- Press Release
- Oct 3, 2022
This Week on Galileo 2-8 Apr 2001
There are no engineering activities scheduled this week, so the spacecraft
can concentrate on playing back the data stored on the on-board tape
recorder during its December flyby of Ganymede.
From the Solid State Imaging (SSI) camera, three observations will be seen
this week. First up will be additional views from a set of color pictures
of the boundary area of Ganymede’s North Polar Cap. This flyby of Ganymede
occurred near 60 degrees North latitude, and this will complete our view of
the North Polar Cap. There are no more passes by Ganymede for the remainder
of the mission, so this will be our last high-resolution look at the area.
Also scheduled are images taken of an equatorial region of Ganymede named
Dardanus Sulcus. These pictures will help trace a strike-slip fault that
cuts through this region’s dark terrain. Finally, some data from color Io
observations which were lost in earlier trasmissions will be replayed.
From the Near-Infrared Mapping Spectrometer (NIMS), data taken at moderate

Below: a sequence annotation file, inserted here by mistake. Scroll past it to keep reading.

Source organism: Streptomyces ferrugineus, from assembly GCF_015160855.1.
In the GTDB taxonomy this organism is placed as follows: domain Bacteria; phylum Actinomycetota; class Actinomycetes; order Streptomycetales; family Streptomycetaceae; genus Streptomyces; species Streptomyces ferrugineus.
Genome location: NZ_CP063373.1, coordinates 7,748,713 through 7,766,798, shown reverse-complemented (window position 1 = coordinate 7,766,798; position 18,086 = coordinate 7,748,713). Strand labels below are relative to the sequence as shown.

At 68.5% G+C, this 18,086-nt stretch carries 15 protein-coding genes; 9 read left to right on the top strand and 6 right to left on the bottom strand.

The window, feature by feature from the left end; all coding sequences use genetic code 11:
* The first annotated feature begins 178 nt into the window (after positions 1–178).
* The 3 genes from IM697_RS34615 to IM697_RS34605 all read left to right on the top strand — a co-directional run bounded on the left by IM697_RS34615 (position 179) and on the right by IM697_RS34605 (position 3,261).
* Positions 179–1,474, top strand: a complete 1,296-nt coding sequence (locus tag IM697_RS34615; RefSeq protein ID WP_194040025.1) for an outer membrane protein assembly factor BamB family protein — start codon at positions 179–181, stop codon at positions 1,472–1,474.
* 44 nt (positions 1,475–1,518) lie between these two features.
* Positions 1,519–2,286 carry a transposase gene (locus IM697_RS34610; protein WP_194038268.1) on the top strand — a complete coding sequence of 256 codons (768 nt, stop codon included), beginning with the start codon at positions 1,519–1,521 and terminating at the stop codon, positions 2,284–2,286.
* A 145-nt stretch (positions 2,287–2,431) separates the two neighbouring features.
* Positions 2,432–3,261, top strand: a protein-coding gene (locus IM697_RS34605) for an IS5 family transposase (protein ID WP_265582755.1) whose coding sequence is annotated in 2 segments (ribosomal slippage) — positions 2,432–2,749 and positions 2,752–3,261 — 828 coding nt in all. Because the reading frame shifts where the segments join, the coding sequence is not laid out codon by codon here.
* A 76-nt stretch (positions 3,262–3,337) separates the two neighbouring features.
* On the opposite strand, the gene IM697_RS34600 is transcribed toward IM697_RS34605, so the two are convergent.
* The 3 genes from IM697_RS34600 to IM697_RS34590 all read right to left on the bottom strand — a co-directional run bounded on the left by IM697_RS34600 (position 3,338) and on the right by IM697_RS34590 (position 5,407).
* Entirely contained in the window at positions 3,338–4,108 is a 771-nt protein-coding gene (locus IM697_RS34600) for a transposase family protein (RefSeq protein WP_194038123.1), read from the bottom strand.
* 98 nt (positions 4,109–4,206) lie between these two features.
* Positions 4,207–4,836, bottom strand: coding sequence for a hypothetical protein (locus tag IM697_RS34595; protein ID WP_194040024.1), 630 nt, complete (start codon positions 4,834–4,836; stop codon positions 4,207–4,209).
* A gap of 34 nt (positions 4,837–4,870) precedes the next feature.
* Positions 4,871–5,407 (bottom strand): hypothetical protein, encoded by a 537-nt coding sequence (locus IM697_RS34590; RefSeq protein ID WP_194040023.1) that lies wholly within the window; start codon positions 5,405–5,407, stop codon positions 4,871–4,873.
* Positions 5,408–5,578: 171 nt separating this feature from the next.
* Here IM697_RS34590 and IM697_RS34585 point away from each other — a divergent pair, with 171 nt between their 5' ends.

spatial resolution of Ganymede will be returned, as well as a global image
of Ganymede obtained with the current full complement of NIMS wavelengths.
This will give information about the composition of different areas of the
satellite surface. Infrared observations of Io help to monitor that
satellite’s volcanic activity. In cooperation with the Cassini Visible and
Infrared Mapping Spectrometer instrument, NIMS observations were also made
of Europa. NIMS also viewed the turbulent region of the atmosphere of
Jupiter trailing the Great Red Spot, investigated hot spots in the clouds,
and looked for aurorae in the south polar region of the giant planet.
For more information on the Galileo spacecraft and its mission to Jupiter,
please visit the Galileo home page at one of the following URL’s: